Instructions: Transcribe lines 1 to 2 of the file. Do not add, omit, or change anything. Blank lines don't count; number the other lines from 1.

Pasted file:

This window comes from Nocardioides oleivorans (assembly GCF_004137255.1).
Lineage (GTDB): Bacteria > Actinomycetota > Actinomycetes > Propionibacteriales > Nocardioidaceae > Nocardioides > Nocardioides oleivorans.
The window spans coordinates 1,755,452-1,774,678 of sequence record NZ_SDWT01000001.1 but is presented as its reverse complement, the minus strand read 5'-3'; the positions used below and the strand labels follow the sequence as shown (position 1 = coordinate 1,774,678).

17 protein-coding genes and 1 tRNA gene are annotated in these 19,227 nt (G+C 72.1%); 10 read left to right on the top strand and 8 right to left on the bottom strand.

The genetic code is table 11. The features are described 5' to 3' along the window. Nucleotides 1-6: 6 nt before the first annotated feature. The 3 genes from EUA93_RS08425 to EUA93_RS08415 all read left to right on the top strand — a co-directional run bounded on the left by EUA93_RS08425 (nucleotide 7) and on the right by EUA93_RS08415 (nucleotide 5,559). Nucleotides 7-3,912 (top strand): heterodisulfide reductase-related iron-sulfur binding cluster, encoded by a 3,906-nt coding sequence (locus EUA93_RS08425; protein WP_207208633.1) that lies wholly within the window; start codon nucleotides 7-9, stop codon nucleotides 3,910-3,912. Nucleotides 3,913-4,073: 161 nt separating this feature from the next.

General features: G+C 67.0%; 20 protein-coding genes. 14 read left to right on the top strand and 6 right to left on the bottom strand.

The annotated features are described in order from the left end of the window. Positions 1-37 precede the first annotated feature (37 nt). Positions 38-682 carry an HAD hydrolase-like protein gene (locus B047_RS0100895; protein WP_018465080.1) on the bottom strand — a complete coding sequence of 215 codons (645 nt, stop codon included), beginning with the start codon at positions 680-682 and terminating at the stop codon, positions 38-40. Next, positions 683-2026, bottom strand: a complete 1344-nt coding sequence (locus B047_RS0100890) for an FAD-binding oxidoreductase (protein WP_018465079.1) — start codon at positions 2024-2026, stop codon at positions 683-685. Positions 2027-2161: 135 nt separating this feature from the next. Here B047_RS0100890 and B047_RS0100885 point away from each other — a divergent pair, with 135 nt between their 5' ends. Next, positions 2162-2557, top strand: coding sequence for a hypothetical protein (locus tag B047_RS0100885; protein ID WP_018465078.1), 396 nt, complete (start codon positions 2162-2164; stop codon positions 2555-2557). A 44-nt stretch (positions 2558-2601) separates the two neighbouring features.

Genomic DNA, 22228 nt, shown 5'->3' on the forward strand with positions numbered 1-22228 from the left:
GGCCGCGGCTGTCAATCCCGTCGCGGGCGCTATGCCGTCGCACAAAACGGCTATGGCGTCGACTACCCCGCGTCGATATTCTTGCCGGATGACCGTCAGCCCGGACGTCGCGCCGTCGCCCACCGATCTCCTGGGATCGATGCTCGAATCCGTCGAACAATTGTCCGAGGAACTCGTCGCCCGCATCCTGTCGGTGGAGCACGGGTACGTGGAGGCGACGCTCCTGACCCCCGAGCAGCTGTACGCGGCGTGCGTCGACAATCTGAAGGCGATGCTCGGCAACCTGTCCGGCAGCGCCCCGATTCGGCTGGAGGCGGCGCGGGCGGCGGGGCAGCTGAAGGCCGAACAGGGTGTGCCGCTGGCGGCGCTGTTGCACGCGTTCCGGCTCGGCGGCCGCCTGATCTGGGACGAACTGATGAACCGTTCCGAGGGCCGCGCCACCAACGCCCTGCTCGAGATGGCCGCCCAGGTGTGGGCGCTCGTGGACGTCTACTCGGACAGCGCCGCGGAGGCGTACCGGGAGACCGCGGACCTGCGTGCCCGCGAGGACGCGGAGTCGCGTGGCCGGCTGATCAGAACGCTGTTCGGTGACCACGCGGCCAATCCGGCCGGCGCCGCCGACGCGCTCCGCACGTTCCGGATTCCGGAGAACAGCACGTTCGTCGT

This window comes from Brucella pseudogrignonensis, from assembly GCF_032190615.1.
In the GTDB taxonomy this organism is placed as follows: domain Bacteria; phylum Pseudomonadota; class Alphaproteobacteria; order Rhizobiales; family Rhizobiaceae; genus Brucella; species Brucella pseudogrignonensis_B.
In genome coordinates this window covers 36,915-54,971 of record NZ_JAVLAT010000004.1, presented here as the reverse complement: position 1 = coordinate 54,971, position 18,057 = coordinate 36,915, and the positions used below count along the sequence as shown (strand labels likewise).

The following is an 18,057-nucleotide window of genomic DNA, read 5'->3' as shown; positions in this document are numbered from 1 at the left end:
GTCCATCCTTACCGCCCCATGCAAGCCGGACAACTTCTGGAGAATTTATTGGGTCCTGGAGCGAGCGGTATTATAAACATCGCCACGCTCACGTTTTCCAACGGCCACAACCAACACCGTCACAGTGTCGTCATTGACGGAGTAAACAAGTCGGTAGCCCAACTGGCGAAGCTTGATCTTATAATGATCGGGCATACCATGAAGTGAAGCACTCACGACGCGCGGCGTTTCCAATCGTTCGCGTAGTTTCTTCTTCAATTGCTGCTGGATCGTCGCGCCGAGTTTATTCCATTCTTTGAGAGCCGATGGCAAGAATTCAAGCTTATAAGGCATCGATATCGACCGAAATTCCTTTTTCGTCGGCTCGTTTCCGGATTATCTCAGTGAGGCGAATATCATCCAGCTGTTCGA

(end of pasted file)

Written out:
This window comes from Nocardioides oleivorans (assembly GCF_004137255.1).
Lineage (GTDB): Bacteria > Actinomycetota > Actinomycetes > Propionibacteriales > Nocardioidaceae > Nocardioides > Nocardioides oleivorans.